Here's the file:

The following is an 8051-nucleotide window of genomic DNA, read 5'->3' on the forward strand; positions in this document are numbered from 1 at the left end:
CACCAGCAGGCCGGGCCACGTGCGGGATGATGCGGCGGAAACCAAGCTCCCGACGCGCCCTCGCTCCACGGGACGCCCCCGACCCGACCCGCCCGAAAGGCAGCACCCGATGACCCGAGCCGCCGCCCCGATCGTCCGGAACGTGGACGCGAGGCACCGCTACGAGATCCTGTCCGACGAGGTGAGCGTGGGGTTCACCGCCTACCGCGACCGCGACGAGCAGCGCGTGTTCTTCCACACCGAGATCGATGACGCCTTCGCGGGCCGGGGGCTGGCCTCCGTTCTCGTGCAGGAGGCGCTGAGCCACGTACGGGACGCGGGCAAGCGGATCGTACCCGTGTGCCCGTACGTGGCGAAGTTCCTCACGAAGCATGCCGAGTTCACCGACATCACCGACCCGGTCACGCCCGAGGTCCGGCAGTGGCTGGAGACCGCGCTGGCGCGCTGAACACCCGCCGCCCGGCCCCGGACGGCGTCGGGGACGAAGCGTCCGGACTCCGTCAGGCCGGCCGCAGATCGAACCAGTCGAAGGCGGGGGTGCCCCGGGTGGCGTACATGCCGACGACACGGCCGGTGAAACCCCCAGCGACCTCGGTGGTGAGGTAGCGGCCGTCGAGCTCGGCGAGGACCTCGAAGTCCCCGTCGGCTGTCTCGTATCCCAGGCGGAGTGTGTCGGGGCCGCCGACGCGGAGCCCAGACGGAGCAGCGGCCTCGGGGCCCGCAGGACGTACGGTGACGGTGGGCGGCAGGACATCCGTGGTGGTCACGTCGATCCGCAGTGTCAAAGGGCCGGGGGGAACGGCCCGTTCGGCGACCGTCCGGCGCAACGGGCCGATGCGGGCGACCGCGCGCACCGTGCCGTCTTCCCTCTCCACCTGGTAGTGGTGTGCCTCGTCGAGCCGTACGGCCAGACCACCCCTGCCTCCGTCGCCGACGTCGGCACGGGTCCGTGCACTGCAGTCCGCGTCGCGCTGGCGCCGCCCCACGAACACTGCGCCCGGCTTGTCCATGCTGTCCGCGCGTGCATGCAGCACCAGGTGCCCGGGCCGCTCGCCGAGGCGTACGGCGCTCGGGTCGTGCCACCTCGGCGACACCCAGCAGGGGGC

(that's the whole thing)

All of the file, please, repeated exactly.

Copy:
The following is an 8051-nucleotide window of genomic DNA, read 5'->3' on the forward strand; positions in this document are numbered from 1 at the left end:
CACCAGCAGGCCGGGCCACGTGCGGGATGATGCGGCGGAAACCAAGCTCCCGACGCGCCCTCGCTCCACGGGACGCCCCCGACCCGACCCGCCCGAAAGGCAGCACCCGATGACCCGAGCCGCCGCCCCGATCGTCCGGAACGTGGACGCGAGGCACCGCTACGAGATCCTGTCCGACGAGGTGAGCGTGGGGTTCACCGCCTACCGCGACCGCGACGAGCAGCGCGTGTTCTTCCACACCGAGATCGATGACGCCTTCGCGGGCCGGGGGCTGGCCTCCGTTCTCGTGCAGGAGGCGCTGAGCCACGTACGGGACGCGGGCAAGCGGATCGTACCCGTGTGCCCGTACGTGGCGAAGTTCCTCACGAAGCATGCCGAGTTCACCGACATCACCGACCCGGTCACGCCCGAGGTCCGGCAGTGGCTGGAGACCGCGCTGGCGCGCTGAACACCCGCCGCCCGGCCCCGGACGGCGTCGGGGACGAAGCGTCCGGACTCCGTCAGGCCGGCCGCAGATCGAACCAGTCGAAGGCGGGGGTGCCCCGGGTGGCGTACATGCCGACGACACGGCCGGTGAAACCCCCAGCGACCTCGGTGGTGAGGTAGCGGCCGTCGAGCTCGGCGAGGACCTCGAAGTCCCCGTCGGCTGTCTCGTATCCCAGGCGGAGTGTGTCGGGGCCGCCGACGCGGAGCCCAGACGGAGCAGCGGCCTCGGGGCCCGCAGGACGTACGGTGACGGTGGGCGGCAGGACATCCGTGGTGGTCACGTCGATCCGCAGTGTCAAAGGGCCGGGGGGAACGGCCCGTTCGGCGACCGTCCGGCGCAACGGGCCGATGCGGGCGACCGCGCGCACCGTGCCGTCTTCCCTCTCCACCTGGTAGTGGTGTGCCTCGTCGAGCCGTACGGCCAGACCACCCCTGCCTCCGTCGCCGACGTCGGCACGGGTCCGTGCACTGCAGTCCGCGTCGCGCTGGCGCCGCCCCACGAACACTGCGCCCGGCTTGTCCATGCTGTCCGCGCGTGCATGCAGCACCAGGTGCCCGGGCCGCTCGCCGAGGCGTACGGCGCTCGGGTCGTGCCACCTCGGCGACACCCAGCAGGGGGC